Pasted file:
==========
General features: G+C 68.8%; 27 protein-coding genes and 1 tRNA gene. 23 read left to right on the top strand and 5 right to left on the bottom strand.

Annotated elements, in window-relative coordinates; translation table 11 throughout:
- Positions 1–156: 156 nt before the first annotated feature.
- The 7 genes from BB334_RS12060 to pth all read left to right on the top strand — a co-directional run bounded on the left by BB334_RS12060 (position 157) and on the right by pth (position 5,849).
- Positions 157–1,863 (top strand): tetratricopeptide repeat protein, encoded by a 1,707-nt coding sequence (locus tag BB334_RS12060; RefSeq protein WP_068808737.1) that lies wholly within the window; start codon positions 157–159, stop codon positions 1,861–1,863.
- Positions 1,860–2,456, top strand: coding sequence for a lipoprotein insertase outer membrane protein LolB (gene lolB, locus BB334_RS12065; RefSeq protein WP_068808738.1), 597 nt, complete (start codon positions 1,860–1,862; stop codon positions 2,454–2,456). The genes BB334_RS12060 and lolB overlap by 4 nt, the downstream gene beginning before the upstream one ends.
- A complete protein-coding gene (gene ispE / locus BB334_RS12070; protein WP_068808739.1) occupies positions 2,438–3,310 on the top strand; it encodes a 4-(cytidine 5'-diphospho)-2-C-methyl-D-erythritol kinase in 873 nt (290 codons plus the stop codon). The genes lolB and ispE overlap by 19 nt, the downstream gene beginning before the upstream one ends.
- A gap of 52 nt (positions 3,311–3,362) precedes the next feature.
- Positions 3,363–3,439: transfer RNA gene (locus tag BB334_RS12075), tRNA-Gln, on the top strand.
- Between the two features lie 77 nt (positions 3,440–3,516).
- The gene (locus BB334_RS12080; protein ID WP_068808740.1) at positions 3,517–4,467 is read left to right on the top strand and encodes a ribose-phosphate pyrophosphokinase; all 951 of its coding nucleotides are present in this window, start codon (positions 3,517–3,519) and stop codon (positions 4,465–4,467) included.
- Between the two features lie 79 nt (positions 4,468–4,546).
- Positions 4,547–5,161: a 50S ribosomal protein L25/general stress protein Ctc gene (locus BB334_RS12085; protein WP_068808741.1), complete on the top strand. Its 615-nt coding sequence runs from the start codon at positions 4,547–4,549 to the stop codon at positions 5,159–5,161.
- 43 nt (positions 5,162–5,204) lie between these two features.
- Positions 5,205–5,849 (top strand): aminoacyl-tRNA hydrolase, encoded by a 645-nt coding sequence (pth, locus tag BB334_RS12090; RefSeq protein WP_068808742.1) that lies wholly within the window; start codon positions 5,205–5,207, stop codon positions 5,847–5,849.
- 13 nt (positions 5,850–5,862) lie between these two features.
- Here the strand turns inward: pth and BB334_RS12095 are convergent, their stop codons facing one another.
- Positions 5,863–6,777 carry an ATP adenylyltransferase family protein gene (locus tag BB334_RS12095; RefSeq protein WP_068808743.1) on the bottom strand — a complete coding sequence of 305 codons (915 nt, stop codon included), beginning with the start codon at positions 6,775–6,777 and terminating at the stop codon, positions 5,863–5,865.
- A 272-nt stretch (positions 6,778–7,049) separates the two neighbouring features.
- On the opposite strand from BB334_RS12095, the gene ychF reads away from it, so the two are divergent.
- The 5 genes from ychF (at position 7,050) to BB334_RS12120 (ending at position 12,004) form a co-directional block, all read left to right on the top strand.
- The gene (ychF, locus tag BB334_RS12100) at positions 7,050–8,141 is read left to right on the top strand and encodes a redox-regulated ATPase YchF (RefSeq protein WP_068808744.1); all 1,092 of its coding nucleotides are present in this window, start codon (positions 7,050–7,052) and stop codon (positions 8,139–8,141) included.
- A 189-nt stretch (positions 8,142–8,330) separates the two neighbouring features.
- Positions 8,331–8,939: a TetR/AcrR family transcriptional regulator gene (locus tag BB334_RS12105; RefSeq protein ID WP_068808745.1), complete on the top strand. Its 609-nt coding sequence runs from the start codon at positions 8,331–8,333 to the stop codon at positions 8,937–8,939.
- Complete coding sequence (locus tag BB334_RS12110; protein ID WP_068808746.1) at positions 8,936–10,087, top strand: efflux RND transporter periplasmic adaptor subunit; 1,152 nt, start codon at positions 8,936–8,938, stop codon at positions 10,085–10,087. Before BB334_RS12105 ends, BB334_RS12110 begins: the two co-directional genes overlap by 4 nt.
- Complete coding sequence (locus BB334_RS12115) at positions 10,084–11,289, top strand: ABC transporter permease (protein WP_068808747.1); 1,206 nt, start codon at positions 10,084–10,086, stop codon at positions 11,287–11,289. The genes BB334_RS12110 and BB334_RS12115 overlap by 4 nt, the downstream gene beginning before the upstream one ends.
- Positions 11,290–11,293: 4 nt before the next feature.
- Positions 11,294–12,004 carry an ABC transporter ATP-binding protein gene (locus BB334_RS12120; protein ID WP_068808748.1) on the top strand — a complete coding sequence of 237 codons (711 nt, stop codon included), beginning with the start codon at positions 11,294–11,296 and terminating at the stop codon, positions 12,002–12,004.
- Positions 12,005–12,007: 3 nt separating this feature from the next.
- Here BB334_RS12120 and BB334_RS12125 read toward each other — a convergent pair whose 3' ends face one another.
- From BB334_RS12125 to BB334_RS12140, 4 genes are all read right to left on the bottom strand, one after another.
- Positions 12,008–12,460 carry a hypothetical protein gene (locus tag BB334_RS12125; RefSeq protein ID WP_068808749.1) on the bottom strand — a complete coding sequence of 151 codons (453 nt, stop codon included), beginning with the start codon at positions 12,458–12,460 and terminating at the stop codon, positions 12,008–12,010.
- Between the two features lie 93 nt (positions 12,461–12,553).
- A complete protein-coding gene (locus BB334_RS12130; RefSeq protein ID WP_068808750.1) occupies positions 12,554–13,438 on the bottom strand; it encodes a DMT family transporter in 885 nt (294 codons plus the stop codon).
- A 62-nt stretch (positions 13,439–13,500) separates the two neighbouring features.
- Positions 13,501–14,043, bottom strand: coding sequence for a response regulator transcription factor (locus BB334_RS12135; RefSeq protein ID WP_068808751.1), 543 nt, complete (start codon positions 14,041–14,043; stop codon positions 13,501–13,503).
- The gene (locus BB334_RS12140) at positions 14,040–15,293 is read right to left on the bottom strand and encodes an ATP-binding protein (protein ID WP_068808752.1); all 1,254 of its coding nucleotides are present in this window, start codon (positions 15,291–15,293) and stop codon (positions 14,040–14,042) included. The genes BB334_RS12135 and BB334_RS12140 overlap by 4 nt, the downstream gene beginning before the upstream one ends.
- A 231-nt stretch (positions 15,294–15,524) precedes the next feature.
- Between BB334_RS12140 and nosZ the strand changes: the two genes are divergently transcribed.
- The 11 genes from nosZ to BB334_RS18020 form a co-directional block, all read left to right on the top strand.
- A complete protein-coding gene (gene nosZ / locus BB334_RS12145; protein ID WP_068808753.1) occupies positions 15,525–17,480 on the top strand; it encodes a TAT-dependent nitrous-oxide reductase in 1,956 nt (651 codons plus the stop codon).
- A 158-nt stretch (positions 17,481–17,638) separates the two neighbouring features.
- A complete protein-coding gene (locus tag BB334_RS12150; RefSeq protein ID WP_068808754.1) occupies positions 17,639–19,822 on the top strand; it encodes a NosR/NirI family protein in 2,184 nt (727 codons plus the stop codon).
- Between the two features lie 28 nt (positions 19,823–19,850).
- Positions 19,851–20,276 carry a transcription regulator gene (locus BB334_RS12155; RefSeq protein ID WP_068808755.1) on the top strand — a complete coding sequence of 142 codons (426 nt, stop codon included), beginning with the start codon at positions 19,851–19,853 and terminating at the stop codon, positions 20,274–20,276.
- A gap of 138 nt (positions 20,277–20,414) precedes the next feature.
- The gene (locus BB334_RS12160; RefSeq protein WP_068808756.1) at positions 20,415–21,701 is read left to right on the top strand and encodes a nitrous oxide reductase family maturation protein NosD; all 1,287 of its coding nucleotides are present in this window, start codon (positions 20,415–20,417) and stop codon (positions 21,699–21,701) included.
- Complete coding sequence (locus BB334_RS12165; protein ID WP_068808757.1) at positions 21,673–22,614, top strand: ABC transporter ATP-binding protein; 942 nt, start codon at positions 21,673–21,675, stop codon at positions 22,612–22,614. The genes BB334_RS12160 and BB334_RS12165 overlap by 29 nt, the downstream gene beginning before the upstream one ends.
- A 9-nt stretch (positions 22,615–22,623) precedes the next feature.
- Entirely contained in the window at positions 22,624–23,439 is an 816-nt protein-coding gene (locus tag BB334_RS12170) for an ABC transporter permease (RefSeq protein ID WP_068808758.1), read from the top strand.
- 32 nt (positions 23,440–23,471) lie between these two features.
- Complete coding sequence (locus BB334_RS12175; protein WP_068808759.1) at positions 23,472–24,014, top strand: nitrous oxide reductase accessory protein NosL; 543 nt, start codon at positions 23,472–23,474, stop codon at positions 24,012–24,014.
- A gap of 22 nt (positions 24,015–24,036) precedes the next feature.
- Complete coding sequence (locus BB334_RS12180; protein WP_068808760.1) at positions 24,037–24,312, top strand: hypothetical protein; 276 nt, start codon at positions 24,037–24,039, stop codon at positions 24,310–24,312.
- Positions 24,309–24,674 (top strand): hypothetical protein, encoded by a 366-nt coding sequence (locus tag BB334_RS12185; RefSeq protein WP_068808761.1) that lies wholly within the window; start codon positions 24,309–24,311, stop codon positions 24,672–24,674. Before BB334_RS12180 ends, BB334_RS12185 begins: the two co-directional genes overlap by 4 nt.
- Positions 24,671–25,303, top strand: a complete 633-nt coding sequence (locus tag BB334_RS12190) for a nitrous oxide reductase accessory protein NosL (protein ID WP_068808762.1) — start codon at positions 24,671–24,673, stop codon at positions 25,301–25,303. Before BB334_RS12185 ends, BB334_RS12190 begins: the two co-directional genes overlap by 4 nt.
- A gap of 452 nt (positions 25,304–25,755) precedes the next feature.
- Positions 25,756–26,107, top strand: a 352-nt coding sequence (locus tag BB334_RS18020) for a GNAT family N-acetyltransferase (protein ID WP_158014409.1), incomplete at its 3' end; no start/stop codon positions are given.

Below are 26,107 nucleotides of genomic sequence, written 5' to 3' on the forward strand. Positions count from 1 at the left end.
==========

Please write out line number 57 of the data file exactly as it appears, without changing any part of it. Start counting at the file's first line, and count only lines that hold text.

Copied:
- A gap of 452 nt (positions 25,304–25,755) precedes the next feature.